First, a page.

A fourth power representation of the ambient temperature is then obtained by a lookup table in the processor ROM. The sensed radiation may be corrected using a calibration factor, a sensor gain temperature coefficient, the detected ambient temperature and a calibration temperature stored in the EEPROM. The corrected radiation signal and the fourth power of the ambient temperature are summed, and the fourth root is taken. The fourth root calculation is also based on a linear approximation which is selected according to the temperature range of interest for a particular unit. Again, the break points and coefficients for each linear approximation are stored in the EEPROM and are selected as required. To the thus computed target temperature is added an adjustment factor which may, for example, allow for a reading which closely corresponds to oral and/or core temperature based on the knowledge of the relationship of oral and/or core temperature to tympanic temperature. Also added to the calculated temperature is a user tweak obtained from resistor R4.
An additional factor based on ambient temperature may also be included as an adjustment. The temperature of the ear Te which is sensed by the thermopile is not actually the core temperature Tc. There is thermal resistance between Tc and Te. Further, there is thermal resistance between the sensed ear temperature and the ambient temperature. The result is a sense temperature Te which is a function of the core temperature of interest and the ambient temperature. Based on an assumed constant c which is a measure of the thermal resistances between Tc, Te and Ta, core temperature can be computed as ##EQU1## This computation can account for a difference of from one-half to one degree between core temperature and sensed ear temperature, depending on ambient temperature.
The actual computations performed by the processor are as follows, where:
H is the radiation sensor signal
Hc is corrected H (deg K4)
Tamb is ambient temperature (deg F)
Taf is 4th power of Tamb (deg K4)
Tt is target temperature (deg F)
Tz is ambient temp during cal (deg F)
Td is the displayed temperature
Rt is the thermistor signal
Kh is a radiation sensor gain cal factor
Zt is a thermistor zero cal factor
Kt is a sensor gain temperature coefficient (%/deg F)
s is the Stefan-Boltzmann constant
F is an adjustment factor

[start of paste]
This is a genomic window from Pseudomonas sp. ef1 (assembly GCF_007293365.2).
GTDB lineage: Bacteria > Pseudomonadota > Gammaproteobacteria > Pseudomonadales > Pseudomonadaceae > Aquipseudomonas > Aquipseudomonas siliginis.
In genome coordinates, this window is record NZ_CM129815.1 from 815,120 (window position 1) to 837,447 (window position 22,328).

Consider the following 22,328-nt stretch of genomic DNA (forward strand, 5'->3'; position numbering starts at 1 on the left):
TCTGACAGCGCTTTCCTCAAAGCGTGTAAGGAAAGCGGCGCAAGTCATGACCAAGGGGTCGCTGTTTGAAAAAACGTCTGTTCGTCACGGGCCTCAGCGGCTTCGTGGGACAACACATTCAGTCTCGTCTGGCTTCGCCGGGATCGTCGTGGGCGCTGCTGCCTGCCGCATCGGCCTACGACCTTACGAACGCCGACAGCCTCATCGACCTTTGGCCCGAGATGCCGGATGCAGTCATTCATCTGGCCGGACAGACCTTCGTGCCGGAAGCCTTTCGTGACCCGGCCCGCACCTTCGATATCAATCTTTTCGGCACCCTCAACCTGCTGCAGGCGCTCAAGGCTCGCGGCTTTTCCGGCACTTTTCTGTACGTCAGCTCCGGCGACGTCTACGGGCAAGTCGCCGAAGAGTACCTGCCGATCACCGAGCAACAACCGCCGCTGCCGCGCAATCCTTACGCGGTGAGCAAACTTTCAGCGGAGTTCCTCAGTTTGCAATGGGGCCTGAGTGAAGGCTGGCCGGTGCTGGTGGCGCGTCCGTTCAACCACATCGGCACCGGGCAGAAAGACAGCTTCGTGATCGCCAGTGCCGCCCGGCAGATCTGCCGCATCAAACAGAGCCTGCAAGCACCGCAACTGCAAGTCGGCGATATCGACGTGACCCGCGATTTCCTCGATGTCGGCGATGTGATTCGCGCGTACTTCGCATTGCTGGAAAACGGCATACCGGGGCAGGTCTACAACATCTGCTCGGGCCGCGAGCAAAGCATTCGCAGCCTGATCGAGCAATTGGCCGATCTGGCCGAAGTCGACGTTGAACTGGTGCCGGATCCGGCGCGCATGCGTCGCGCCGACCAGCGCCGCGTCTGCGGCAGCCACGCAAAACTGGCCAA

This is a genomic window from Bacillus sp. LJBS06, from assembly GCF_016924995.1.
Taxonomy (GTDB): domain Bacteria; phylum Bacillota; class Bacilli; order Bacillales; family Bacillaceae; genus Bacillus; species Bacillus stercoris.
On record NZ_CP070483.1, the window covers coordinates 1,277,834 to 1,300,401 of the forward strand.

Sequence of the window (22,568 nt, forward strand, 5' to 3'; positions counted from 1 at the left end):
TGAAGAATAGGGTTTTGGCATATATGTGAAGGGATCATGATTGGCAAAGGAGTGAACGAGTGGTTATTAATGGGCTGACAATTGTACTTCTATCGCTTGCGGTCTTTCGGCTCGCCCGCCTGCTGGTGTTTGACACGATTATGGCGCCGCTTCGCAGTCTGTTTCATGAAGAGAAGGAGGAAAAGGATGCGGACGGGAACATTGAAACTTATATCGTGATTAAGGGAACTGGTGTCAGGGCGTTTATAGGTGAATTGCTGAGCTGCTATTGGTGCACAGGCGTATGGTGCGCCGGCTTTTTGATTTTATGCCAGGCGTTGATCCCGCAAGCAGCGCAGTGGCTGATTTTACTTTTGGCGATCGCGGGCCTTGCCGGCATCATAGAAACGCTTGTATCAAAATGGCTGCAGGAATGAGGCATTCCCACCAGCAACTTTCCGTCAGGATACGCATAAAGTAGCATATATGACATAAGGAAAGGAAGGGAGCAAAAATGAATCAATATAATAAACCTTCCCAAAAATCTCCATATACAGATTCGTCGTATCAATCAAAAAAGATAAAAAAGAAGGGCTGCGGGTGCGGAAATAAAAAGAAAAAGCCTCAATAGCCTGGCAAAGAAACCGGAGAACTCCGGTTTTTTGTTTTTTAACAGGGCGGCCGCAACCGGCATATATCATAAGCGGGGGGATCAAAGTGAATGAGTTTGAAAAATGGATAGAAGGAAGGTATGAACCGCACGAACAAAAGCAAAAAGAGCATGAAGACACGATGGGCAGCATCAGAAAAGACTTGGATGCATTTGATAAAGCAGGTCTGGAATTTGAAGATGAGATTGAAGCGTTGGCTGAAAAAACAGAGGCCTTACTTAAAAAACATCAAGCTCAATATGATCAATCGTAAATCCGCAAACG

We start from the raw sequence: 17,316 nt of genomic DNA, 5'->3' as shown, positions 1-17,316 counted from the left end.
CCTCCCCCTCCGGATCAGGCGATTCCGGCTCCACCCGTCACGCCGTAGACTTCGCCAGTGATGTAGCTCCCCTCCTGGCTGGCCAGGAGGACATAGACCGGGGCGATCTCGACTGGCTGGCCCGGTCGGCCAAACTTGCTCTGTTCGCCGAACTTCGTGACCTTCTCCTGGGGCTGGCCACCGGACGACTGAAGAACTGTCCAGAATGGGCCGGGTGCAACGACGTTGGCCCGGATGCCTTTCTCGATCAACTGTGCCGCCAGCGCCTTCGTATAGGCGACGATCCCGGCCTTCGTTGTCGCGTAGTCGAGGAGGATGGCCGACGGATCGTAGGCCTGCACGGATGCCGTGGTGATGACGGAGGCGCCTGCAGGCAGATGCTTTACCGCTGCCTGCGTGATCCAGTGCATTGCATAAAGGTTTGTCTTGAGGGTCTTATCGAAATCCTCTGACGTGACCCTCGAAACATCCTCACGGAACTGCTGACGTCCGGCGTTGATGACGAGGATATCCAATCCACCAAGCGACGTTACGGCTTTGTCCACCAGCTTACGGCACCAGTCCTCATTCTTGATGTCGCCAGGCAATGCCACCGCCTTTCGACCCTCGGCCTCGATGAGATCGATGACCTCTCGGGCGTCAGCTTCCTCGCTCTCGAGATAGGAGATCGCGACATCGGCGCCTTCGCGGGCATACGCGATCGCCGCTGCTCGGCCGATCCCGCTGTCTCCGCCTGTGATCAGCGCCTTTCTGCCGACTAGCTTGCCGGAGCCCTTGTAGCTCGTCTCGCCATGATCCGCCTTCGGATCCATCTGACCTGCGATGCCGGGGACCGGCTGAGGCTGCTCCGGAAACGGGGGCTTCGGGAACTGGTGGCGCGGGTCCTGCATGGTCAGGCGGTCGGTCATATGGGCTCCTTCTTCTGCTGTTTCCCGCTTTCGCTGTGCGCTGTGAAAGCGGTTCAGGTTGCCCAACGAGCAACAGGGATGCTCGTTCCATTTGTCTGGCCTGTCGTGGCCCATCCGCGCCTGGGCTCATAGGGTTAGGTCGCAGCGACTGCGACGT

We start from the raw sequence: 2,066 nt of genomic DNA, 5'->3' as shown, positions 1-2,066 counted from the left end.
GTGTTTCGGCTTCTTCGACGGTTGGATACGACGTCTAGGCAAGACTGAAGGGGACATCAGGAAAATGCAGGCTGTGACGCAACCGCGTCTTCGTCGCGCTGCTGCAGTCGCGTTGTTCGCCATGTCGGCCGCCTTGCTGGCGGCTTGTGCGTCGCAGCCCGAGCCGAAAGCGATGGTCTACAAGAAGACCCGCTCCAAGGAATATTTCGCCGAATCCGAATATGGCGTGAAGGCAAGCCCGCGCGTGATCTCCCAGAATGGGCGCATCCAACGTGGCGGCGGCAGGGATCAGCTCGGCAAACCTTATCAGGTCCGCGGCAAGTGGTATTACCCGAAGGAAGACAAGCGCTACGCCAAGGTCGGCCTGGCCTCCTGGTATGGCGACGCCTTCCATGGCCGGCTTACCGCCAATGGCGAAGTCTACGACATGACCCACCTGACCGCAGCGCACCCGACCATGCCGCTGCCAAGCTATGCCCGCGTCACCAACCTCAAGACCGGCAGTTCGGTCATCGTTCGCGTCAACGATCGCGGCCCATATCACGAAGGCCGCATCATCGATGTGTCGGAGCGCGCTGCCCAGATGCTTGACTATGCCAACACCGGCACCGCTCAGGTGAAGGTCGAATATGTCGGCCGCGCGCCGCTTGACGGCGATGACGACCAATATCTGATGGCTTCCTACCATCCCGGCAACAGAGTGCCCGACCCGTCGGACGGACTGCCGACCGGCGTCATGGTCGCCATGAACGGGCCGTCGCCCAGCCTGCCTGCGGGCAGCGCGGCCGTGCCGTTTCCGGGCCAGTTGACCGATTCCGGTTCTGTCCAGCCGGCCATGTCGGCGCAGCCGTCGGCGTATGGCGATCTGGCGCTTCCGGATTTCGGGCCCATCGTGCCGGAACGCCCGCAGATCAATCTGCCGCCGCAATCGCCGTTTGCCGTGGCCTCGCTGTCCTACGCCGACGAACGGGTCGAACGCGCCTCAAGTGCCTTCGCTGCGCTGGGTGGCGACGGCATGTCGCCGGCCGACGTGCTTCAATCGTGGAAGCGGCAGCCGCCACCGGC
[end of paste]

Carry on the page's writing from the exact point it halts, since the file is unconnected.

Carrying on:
Ut is a user tweak
Tamb(deg F)=Thermistor lookup table (Rt)-Zt
HC(deg K4)=Kh * H * (1+Kt * (Tamb-Tz))/s
Taf(deg K4)=4th power lookup table (Tamb)
Tt(deg F)=(Hc+Taf)1/4 (Final lookup table)
Tt(deg C)=(5/9) * (Tf(deg F)-32) optional
The following is a list of the information which may be contained in the EEPROM and therefore be programmable at the time of calibration:
Radiation sensor offset
Radiation sensor gain
Radiation sensor temperature coefficient
Ambient temperature at calibration
Thermistor lookup table
Final temperature lookup table
Adjustment factor F
Sound source functions:
Beep at button push in look mode
none/20/40/80 milliseconds long
Beep at lock
none/20/40/80 milliseconds long
Beep at power down
none/20/40/80 milliseconds long
Beep at lowbattery
none/20/40/80 milliseconds long
interval 1/2/3 sec
Time to power-down
0.5 to 128 sec in 0.5 sec increments
Delay until lock
0.5 to 128 sec in 0.5 sec increments
Power-on button resets lock cycle
Power-on button resets peak detect
Display degrees C / degrees F
EEPROM "Calibrated" pattern to indicate that the device has been calibrated
EEPROM checksum for a self-check by the processor
FIGS. 8A-8D provide a flowchart of the firmware stored in the microprocessor 73. From reset when the instrument is turned on, the system is initialized at 110 and the contents of the EEPROM are read into memory in the microprocessor at 112. At 114, the processor reads the state of power and mode switches in the system. At 116, the system determines whether a mode switch 113 has placed the system in a self-test mode. If not, all eights are displayed on the four-digit display 82 for a brief time. At 120, the system performs all A-to-D conversions to obtain digital representations of the thermopile output and the potentiometer settings through multiplexor 76.
The system then enters a loop in which outputs dictated by the mode switch are maintained. First the timers are updated at 122 and the switches are again read at 124. When the power is switched off, from 126 the system enters a power down loop at 128 until the system is fully down. At 130, the mode switch is checked and if changed the system is reset. Although not in the tympanic temperature detector, some detectors have a mode switch available to the user so that the mode of operation can be changed within a loop.